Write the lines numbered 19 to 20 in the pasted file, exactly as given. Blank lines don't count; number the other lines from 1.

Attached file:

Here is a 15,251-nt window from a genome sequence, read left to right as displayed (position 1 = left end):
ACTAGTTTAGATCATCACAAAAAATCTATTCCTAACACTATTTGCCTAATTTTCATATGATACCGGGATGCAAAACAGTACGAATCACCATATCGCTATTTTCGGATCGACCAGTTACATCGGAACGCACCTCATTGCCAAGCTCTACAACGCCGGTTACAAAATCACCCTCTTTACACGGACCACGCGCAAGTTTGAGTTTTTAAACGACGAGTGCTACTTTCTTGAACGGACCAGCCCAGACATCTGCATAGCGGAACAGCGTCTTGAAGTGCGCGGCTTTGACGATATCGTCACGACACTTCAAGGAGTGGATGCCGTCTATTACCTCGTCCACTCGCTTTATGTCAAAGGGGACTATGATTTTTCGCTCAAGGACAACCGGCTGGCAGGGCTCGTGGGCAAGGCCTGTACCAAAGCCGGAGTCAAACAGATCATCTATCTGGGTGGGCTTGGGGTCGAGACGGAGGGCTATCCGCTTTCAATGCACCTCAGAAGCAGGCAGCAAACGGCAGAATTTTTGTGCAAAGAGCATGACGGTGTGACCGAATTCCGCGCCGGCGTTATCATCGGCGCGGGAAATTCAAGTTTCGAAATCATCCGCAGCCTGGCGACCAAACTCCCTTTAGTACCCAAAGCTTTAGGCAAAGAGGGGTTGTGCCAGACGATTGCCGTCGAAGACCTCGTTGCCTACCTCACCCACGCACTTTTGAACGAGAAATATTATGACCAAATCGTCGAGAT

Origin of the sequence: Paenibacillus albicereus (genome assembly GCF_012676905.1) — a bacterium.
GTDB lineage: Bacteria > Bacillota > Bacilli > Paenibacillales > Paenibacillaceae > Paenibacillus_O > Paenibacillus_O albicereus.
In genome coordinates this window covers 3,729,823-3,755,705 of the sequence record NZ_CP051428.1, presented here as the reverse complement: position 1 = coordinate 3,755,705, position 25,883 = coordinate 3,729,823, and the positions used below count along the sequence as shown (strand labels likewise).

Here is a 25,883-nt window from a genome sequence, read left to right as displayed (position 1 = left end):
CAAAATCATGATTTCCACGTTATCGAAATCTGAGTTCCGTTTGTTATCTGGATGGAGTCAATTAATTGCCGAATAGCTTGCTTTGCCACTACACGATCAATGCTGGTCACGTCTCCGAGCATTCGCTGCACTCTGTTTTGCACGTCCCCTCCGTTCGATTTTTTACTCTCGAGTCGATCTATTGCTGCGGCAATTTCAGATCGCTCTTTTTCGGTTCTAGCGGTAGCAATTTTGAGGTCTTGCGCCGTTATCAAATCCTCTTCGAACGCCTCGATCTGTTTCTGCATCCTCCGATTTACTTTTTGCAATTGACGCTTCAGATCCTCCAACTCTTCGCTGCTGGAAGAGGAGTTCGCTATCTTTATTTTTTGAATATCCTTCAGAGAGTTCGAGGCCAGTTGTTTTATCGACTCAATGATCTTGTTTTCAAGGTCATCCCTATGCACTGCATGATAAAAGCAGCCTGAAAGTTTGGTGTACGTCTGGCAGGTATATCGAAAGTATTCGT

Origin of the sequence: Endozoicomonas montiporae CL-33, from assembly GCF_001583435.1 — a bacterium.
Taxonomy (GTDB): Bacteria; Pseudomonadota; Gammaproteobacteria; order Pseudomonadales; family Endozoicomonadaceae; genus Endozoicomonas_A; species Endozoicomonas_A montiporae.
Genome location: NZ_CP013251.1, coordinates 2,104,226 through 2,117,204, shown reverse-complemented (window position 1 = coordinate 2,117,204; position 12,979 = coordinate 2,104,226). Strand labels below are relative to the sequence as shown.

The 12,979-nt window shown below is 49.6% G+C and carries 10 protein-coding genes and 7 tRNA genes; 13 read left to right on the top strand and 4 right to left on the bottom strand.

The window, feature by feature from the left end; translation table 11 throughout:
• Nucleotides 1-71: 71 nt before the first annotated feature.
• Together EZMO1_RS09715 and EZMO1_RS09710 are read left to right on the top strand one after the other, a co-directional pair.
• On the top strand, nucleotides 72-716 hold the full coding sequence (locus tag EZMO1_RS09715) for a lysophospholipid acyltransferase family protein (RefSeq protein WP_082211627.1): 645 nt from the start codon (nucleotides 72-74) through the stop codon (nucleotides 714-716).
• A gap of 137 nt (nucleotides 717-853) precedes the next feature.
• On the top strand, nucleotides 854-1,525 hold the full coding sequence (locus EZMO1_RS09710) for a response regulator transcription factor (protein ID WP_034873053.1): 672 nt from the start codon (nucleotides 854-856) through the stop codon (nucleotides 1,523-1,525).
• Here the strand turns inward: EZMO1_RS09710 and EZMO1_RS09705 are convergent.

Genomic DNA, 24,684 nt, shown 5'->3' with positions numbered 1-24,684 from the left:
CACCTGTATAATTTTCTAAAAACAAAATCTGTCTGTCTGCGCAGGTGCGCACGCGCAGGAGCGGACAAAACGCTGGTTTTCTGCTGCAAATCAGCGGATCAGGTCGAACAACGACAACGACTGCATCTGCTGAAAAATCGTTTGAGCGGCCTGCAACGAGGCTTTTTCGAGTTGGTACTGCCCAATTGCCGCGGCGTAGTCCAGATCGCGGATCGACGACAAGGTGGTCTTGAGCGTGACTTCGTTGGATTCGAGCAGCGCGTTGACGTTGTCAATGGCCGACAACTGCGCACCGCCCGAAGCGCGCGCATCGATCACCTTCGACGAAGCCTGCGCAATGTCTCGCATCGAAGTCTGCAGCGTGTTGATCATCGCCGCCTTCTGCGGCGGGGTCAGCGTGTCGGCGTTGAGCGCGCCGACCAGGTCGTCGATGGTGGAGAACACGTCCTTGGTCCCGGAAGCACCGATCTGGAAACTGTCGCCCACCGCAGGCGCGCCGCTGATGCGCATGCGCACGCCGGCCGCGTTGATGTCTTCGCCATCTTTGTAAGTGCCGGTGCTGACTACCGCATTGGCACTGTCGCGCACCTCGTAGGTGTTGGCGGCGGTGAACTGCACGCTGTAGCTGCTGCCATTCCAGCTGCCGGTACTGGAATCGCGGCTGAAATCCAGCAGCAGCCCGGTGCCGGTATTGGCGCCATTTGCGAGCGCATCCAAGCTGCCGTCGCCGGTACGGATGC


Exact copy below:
Genomic DNA, 24,684 nt, shown 5'->3' with positions numbered 1-24,684 from the left:
CACCTGTATAATTTTCTAAAAACAAAATCTGTCTGTCTGCGCAGGTGCGCACGCGCAGGAGCGGACAAAACGCTGGTTTTCTGCTGCAAATCAGCGGATCAGGTCGAACAACGACAACGACTGCATCTGCTGAAAAATCGTTTGAGCGGCCTGCAACGAGGCTTTTTCGAGTTGGTACTGCCCAATTGCCGCGGCGTAGTCCAGATCGCGGATCGACGACAAGGTGGTCTTGAGCGTGACTTCGTTGGATTCGAGCAGCGCGTTGACGTTGTCAATGGCCGACAACTGCGCACCGCCCGAAGCGCGCGCATCGATCACCTTCGACGAAGCCTGCGCAATGTCTCGCATCGAAGTCTGCAGCGTGTTGATCATCGCCGCCTTCTGCGGCGGGGTCAGCGTGTCGGCGTTGAGCGCGCCGACCAGGTCGTCGATGGTGGAGAACACGTCCTTGGTCCCGGAAGCACCGATCTGGAAACTGTCGCCCACCGCAGGCGCGCCGCTGATGCGCATGCGCACGCCGGCCGCGTTGATGTCTTCGCCATCTTTGTAAGTGCCGGTGCTGACTACCGCATTGGCACTGTCGCGCACCTCGTAGGTGTTGGCGGCGGTGAACTGCACGCTGTAGCTGCTGCCATTCCAGCTGCCGGTACTGGAATCGCGGCTGAAATCCAGCAGCAGCCCGGTGCCGGTATTGGCGCCATTTGCGAGCGCATCCAAGCTGCCGTCGCCGGTACGGATGC